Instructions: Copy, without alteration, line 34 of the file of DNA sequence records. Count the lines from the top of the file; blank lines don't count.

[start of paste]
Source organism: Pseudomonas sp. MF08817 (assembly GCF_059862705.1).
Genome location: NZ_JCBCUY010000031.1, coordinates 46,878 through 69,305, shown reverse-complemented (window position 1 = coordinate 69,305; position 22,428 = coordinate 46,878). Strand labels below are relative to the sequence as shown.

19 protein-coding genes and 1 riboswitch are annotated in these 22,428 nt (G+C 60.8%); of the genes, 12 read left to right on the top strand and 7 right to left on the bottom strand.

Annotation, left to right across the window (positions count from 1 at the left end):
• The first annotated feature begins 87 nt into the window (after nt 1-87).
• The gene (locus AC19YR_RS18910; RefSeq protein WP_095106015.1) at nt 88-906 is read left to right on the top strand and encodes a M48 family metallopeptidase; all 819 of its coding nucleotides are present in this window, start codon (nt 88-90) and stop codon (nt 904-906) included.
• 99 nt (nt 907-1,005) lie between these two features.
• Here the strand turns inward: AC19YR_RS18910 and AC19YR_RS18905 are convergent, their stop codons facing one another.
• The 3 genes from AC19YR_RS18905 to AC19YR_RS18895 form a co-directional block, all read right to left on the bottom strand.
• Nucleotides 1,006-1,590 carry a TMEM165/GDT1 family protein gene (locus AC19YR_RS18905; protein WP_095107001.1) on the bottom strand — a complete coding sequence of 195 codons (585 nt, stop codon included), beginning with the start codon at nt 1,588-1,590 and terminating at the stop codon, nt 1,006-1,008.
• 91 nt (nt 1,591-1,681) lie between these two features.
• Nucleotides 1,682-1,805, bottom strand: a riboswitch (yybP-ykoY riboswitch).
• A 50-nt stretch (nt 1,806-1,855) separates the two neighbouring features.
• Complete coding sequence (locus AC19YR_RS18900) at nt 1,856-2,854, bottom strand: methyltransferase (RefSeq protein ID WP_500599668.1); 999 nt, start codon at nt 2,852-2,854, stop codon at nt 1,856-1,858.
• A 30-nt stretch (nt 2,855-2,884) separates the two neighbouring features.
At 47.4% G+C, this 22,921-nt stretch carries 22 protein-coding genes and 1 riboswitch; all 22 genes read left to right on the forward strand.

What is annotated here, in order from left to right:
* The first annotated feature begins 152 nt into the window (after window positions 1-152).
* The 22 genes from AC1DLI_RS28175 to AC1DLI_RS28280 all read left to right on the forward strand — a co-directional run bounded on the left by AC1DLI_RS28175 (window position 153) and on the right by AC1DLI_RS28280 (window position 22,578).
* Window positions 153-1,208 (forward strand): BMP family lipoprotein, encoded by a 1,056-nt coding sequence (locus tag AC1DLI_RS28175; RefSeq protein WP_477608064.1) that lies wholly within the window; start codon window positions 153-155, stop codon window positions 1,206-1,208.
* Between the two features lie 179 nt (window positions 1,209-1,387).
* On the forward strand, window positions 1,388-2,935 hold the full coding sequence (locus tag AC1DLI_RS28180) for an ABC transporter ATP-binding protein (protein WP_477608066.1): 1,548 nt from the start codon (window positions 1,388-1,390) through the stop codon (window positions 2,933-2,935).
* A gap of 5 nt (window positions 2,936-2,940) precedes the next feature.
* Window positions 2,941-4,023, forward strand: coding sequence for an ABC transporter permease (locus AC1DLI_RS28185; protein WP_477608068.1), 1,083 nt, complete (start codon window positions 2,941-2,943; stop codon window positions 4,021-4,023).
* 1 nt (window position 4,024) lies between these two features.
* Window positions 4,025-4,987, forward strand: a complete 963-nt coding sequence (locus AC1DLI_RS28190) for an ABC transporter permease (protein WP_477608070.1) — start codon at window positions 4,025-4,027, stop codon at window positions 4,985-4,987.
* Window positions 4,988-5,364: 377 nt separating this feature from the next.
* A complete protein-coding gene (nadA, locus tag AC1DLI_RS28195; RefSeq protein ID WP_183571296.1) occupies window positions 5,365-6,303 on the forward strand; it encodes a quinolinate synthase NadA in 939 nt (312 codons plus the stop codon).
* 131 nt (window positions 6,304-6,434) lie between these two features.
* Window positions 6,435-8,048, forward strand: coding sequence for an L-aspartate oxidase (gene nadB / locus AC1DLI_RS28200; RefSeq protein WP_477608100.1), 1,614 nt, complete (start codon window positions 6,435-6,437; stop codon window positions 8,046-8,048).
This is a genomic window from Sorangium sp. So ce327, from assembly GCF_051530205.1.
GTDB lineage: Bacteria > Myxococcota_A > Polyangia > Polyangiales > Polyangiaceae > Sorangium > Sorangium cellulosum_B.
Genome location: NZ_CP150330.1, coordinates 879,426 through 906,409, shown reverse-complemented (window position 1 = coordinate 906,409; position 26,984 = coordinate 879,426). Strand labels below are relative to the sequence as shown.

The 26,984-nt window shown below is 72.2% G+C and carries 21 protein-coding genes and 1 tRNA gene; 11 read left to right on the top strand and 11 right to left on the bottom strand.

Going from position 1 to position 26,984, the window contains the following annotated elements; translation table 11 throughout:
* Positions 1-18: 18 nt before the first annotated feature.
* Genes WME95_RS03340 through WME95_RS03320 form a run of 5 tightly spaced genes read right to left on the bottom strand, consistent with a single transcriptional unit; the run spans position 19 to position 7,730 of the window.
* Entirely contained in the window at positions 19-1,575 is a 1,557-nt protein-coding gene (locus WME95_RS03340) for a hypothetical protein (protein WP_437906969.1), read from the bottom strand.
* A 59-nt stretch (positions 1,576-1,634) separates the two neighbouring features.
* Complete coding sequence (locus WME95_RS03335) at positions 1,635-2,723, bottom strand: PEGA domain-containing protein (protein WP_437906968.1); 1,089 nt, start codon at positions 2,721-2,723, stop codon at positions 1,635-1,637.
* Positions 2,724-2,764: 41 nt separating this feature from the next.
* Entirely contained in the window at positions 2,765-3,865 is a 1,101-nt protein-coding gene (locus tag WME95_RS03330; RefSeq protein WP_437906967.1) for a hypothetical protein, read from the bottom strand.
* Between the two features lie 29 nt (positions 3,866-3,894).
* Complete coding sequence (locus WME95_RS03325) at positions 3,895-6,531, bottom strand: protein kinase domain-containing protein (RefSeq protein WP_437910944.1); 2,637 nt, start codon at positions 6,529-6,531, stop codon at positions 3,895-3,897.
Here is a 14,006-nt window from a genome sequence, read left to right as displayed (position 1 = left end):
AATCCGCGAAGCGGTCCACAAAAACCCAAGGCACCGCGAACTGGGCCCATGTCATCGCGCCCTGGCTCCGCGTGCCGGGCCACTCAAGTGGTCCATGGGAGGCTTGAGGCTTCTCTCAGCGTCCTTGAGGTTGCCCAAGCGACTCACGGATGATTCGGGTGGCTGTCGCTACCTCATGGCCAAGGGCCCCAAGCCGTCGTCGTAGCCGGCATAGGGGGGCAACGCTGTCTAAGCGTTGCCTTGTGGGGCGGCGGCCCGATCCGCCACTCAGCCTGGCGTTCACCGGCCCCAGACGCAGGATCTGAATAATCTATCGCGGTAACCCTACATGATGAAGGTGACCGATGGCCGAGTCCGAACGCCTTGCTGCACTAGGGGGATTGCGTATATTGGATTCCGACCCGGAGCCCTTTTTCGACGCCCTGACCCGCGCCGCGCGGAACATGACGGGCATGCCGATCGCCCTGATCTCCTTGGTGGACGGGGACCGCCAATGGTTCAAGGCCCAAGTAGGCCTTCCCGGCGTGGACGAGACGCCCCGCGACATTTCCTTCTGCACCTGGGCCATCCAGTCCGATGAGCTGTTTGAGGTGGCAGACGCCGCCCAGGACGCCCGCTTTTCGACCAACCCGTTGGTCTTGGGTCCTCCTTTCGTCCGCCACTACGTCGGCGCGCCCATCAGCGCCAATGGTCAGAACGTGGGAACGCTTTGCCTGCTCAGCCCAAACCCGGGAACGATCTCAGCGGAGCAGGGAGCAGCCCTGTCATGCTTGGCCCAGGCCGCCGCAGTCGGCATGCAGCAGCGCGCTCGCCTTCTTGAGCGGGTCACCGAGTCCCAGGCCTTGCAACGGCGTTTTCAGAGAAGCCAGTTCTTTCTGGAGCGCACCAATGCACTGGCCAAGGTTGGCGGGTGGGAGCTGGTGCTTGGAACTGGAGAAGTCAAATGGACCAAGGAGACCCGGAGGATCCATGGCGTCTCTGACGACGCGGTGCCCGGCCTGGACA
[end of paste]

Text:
The 26,984-nt window shown below is 72.2% G+C and carries 21 protein-coding genes and 1 tRNA gene; 11 read left to right on the top strand and 11 right to left on the bottom strand.